Why do we have such an impression? I actually do not think this phenomenon is unique to the blogosphere. It probably exists in the workplace and other social settings. In our minds, we have already classified people into the lao jiaos or the ginnahs. A "lao jiao" is someone who is "steady", knows what he is doing, knows what he is talking about. He commands respect. A "ginnah" is a newbie, someone who doesn't know what he's talking about, and someone who needs to respect and listen to others in light of his inexperience. A ginnah is considered "out of line" or "not knowing his position" if he disagrees with a lao jiao. Conversely, a lao jiao does not need to be polite or kind to a ginnah, although if he does so he is being generous. This kind of mentality, of course, traces its roots to an Asian mentality of hierarchy and respecting one's elders.

How about the blogosphere? It appears to me that we also subscribe to such a mentality, albeit in a confused manner. (Ironic that bloggers also tend to criticize "the Asian mentality"). Let's take Gayle Goh to be an example. When she takes an anti-establishment stand on some issues, she is heaped with praise and recognition as an excellent prodigy blogger. Yet, when she takes an stand which is less popular, such as criticizing Mr Wang for not accepting the invitation to appear on BlogTV, she is criticized for being naive and that she is too young to understand the real ways of the world. So it appears that you are free from the "ginnah" label so long as you take a popular stand, such as an anti-establishment one.

There is another aspect of the blogosphere which is unique from other social settings. To explain this better, I will invent a new term "personification". This word refers to how much of a person we see when engaging with somebody else in a non-face-to-face medium, such as on the phone, instant messaging, "slow mail", emails, and of course, the blogosphere. (Note that I am not intending the word "personification" to mean anthropomorphism, which is the meaning of the word in literary contexts)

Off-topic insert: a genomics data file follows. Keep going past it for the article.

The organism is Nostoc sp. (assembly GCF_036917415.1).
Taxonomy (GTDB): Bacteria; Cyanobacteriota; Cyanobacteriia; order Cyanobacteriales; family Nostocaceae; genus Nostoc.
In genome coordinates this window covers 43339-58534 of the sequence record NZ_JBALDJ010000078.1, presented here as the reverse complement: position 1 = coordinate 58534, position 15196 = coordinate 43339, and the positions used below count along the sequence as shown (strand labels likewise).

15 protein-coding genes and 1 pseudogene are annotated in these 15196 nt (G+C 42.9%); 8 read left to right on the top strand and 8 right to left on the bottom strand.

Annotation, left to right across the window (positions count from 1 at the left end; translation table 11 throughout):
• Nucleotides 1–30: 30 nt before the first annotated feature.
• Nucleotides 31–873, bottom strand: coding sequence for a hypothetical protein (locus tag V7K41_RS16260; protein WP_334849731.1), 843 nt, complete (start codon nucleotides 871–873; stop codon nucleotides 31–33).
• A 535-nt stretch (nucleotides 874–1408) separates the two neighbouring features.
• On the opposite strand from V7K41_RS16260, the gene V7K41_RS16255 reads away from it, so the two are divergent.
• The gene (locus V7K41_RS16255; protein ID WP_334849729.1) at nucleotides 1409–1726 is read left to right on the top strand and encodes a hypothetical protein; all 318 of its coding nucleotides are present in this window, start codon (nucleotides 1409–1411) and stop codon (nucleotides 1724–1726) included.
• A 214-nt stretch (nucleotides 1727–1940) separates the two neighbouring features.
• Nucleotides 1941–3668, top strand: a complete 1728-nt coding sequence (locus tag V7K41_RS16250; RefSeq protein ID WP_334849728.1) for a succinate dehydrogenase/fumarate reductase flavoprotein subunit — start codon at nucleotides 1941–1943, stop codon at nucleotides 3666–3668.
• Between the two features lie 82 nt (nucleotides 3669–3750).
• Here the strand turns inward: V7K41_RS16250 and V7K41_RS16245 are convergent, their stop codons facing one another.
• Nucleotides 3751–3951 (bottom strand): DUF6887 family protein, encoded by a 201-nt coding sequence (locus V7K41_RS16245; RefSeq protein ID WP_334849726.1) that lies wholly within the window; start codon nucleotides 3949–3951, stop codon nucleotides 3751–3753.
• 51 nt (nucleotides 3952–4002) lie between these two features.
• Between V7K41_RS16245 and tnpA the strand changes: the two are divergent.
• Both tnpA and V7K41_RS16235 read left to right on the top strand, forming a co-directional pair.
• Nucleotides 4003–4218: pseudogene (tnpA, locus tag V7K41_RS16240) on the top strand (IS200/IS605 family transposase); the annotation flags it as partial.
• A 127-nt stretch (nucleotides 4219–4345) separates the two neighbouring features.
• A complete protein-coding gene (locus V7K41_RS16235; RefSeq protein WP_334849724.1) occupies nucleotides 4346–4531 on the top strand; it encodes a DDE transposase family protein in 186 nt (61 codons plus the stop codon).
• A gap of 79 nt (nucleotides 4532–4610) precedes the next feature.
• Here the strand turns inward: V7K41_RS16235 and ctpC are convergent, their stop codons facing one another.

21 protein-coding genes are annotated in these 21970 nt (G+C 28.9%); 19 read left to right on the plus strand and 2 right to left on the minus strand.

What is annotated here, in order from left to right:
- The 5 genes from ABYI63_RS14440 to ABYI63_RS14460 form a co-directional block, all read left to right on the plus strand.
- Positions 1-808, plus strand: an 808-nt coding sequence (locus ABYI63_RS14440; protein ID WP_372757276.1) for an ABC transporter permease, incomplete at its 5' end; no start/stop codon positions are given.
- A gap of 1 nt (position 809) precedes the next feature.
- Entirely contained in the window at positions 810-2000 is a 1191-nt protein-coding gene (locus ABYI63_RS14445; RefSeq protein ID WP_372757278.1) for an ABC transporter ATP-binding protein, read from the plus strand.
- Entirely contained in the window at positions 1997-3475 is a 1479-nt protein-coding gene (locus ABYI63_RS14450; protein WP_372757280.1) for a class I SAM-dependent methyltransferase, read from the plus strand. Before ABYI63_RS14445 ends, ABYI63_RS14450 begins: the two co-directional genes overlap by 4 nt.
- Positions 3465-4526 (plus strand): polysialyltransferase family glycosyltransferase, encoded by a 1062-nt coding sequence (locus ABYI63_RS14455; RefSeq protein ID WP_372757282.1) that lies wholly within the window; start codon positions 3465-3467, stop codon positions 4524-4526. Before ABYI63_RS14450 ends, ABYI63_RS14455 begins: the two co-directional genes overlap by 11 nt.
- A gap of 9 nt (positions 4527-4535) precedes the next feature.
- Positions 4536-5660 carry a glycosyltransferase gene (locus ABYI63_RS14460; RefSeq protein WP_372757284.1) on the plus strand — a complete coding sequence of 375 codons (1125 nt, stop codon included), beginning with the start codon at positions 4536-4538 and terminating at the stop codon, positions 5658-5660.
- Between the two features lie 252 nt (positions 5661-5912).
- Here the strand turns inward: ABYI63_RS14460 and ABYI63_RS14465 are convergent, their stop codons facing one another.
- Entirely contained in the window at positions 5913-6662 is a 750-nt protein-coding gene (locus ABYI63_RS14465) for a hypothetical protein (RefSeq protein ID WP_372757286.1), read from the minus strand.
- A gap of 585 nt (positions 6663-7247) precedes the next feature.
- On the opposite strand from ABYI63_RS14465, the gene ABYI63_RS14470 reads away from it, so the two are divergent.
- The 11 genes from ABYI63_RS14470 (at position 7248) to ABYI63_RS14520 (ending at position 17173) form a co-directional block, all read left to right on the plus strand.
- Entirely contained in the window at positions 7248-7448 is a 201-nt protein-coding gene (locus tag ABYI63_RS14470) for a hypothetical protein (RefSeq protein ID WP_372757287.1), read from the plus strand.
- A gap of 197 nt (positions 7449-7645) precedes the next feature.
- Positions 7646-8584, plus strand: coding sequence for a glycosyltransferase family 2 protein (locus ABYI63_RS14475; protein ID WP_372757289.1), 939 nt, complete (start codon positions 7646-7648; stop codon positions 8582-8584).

Adopting the use of this new term, we can see that a phone conversation, although more "de-personified" than an actual face-to-face conversation, it is more "personified" than an email or instant messaging correspondence, where we do not even hear the person's voice. I think this helps to explain why some of us behave so differently in real life than on an online medium. I know of people, for example, who feel way too shy (conscious of others) to talk about deep personal issues in real life, but suddenly feel much more open about them over instant messenger (not as conscious of others).

So how about the blogosphere? I suspect we practise what I would call "selective personification". Which is, we personify netiziens to different degrees, depending on how much we agree with their views. If you agree with a certain blogger, you are more likely to personify that blogger more, and more likely to acknowledge the person behind the view by giving praise and voicing our admiration. Yet, if we disagree with the view, we are more likely to depersonify the blogger more, often attacking the blogger in such a way which fails to respect the dignity of the person behind that view (yet still personifying enough to attach the label of "ginnah").

Take a typical plogosphere flame war which starts over two disagreeing views. Now imagine that instead of an online medium, all the involved parties are sitting in a room and the two people voiced their views. Is the same flame war likely to occur in this room where all parties can see each other face-to-face? I think not. Why so? When our opponents are more personified, we feel more obligated to conform within certain informal rules of social behaviour, i.e. being civilized. It is precisely because we fail to see the other netizen as a fellow human being, where we feel it is justified to behave in an manner which is not quite as civilized.